Endogenous Histone deacetylase 2 (HDAC2) activity plays a role in cognitive performance and synaptic plasticity (structural and functional). Chronic therapy with atypical antipsychotics (clozapine) has been associated with selective augmentation of HDAC2 transcription in the rat frontal cortex. This cortex deals with cognitive function and perception.

Ibi et al.'s molecular observation research used rats divided into several groups, namely, antipsychotics and controls. The groups that received antipsychotics were divided into several small groups, namely groups using clozapine, quetiapine, risperidone, haloperidol, sulpiride, and volinanserin. In the antipsychotic group, it was given continuously for 21 days (chronic).

The study aimed to assess the augmentation of HDAC2 expression in mice. This study showed a similar effect between atypical antipsychotics (especially clozapine and risperidone) and typical when used chronically, except for haloperidol on HDAC2 upregulation.

Augmentation of HDAC2 expression has a maladaptive effect on cortical synaptic remodeling and cognitive processes. The underlying mechanism is a signaling mechanism involving the upregulation of serotonin (5-HT2A) receptors -dependent on NF-KB (nuclear factor-kappaB) activity. In mice, this signaling activity will trigger psychosis-related behavior.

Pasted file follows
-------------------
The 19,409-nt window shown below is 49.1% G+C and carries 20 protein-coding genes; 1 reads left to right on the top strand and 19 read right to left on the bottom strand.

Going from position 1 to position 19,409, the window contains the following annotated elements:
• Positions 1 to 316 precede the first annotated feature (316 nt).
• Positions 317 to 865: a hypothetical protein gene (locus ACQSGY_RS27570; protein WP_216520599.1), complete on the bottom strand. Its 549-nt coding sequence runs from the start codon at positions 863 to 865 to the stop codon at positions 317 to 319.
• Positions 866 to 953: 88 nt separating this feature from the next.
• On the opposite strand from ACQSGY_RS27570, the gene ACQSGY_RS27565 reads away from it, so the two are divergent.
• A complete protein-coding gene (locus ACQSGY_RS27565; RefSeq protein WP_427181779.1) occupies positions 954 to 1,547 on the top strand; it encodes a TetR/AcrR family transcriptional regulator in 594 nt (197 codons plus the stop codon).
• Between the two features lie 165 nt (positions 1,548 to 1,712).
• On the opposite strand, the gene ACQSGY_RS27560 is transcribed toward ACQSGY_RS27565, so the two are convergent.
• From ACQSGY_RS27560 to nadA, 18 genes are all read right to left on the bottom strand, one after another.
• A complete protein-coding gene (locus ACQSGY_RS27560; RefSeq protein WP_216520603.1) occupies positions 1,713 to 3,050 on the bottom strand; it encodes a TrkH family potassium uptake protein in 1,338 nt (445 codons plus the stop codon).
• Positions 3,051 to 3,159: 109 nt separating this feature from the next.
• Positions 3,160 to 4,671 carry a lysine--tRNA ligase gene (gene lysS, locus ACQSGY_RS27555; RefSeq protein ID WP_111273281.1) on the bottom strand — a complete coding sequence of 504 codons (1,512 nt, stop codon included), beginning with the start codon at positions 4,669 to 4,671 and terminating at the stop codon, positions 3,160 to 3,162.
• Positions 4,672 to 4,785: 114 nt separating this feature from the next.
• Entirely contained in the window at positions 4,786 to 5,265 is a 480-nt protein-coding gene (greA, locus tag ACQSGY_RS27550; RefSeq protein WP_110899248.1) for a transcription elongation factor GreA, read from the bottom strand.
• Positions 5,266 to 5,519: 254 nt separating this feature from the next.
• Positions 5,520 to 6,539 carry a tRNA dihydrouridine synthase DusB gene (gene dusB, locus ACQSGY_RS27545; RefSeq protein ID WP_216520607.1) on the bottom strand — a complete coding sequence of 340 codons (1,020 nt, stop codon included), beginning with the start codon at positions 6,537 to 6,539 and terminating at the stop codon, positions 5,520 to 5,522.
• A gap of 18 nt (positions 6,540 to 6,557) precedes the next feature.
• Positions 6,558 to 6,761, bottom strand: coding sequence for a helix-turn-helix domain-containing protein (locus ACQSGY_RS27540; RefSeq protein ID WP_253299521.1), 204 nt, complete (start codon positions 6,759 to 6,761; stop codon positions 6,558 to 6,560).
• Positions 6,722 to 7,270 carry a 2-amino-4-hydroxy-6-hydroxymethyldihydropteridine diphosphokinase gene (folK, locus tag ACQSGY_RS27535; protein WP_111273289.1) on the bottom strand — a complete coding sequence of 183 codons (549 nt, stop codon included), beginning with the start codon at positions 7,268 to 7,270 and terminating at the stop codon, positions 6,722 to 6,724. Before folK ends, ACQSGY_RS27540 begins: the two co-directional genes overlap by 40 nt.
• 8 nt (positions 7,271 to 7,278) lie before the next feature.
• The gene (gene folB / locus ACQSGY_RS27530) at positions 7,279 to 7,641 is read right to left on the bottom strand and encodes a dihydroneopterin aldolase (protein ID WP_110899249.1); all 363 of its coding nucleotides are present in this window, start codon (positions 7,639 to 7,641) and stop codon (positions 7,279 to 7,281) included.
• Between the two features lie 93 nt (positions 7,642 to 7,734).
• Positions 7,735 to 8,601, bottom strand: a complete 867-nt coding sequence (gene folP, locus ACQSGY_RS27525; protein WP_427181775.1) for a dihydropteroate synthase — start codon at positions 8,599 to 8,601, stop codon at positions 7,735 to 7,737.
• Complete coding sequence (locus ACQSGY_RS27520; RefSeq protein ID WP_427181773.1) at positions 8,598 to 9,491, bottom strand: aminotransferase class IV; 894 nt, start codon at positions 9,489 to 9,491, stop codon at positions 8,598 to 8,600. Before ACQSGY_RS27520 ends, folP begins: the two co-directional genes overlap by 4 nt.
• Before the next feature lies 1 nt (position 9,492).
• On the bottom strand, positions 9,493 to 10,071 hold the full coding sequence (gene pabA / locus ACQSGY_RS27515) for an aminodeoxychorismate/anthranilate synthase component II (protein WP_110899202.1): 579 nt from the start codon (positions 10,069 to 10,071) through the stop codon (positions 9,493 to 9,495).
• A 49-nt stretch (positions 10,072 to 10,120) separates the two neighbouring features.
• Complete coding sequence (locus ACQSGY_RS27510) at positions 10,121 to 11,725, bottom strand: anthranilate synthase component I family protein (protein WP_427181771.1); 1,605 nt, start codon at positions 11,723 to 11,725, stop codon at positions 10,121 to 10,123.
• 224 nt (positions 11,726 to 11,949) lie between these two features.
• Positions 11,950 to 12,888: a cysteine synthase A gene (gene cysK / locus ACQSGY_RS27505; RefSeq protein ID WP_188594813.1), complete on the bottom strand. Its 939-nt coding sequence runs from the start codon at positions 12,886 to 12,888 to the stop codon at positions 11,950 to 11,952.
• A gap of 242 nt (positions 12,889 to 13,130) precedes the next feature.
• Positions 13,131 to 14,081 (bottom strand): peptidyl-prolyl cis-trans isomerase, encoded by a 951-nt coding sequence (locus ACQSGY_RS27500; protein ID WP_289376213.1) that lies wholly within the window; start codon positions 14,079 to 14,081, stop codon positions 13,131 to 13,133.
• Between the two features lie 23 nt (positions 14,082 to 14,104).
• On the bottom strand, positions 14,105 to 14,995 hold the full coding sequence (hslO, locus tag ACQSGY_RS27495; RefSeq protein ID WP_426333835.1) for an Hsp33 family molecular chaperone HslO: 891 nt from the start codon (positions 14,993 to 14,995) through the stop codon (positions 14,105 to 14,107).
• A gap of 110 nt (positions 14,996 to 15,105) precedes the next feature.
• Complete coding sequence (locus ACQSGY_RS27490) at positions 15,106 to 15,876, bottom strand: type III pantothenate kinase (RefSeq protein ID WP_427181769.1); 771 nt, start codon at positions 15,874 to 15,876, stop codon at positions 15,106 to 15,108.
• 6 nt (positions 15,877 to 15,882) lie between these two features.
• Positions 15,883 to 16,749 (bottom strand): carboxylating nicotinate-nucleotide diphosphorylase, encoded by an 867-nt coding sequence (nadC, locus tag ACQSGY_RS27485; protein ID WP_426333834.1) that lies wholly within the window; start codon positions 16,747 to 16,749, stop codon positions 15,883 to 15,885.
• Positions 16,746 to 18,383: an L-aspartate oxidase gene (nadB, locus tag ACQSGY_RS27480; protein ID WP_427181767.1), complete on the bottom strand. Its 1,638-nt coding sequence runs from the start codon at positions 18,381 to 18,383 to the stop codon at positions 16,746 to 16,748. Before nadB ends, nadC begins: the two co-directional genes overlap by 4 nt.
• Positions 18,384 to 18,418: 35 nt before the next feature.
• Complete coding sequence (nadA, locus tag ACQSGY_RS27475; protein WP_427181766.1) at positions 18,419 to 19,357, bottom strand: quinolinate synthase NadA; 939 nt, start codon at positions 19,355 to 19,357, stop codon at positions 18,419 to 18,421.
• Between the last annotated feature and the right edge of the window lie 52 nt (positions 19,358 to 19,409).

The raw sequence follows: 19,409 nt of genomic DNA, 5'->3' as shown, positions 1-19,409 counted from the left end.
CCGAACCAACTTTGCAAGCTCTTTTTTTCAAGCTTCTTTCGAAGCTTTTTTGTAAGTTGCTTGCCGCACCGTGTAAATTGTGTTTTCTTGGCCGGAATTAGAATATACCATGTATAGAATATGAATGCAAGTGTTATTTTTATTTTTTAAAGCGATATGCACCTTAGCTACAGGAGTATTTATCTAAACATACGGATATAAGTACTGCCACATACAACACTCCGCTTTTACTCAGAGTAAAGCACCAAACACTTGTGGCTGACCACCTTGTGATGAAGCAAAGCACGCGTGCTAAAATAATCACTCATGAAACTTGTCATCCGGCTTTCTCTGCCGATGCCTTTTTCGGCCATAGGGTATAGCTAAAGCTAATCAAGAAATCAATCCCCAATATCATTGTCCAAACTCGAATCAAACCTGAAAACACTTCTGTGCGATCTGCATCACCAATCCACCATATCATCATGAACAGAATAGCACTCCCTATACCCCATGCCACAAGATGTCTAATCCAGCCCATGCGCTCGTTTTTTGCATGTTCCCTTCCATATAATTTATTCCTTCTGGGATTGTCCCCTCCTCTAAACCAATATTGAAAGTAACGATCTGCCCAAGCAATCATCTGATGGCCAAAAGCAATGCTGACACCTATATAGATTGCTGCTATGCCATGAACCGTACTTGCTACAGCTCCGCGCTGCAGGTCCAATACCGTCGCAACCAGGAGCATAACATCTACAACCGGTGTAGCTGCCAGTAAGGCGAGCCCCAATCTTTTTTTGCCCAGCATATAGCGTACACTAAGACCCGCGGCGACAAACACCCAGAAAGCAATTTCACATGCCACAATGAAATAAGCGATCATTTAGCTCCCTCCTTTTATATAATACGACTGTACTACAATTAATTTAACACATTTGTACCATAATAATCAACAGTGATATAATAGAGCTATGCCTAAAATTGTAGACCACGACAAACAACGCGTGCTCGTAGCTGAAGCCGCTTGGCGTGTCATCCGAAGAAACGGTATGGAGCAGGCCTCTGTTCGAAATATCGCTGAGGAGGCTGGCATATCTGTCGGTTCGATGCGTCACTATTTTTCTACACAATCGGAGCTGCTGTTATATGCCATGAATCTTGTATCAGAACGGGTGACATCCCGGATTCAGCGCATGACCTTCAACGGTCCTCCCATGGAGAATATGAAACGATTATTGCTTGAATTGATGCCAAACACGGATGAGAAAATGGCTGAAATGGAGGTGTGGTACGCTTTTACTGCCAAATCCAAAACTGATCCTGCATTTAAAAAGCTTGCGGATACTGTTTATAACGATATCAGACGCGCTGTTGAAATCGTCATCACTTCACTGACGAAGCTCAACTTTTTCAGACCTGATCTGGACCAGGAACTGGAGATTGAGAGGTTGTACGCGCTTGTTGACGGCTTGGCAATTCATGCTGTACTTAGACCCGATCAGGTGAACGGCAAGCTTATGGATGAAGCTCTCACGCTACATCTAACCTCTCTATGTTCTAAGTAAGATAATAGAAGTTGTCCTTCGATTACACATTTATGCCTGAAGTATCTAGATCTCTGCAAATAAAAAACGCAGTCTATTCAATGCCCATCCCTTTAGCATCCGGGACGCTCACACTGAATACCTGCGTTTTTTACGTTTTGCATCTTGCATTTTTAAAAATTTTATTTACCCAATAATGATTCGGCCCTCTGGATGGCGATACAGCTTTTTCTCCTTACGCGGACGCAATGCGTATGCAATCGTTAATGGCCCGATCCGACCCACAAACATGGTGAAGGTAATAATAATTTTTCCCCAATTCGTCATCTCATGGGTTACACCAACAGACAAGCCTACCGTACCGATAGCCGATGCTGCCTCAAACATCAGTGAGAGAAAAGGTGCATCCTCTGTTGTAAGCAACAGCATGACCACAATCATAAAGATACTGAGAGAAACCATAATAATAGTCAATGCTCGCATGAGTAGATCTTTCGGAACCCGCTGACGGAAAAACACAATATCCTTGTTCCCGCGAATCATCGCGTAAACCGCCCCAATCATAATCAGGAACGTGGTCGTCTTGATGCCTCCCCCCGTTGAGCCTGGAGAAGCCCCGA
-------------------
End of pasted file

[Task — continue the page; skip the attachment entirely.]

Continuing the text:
The first time use of both atypical and typical antipsychotics for the short term (1 to 2 years of treatment) is said to be equally able to improve cognitive function. Atypical antipsychotics are said to be better than typical, especially in improving shifting ability. This is presumably because the antagonist binding is not as strong as the typical antipsychotic at the D2 receptor. Strong binding to the D2 receptor itself is directly related to worsening negative symptoms and cognitive impairment.

Meanwhile, the long-term (chronic) use of atypical and typical antipsychotics did not significantly differ in worsening cognitive function. This is assessed by a decrease in brain volume and a decrease in cognitive function examination scores.

This cognitive activity is also influenced by other factors such as clinical symptoms that do not improve, the onset of more chronic disorders, large doses of antipsychotics or polypharmacy, poor medication adherence, sedation effects of antipsychotics, side effects of anticholinergics, side effects of metabolic disorders and augmentation of HDAC2.

Until now, the recommendations for how long antipsychotics can be used still vary, and data on the effects on cognitive function are still mixed. Until now, there are no recommendations regarding periodic cognitive examinations or recommendations for measuring cognitive function used in antipsychotic users. So, this article is expected to provide a separate understanding of the importance of observing cognitive function in the long-term use of antipsychotics.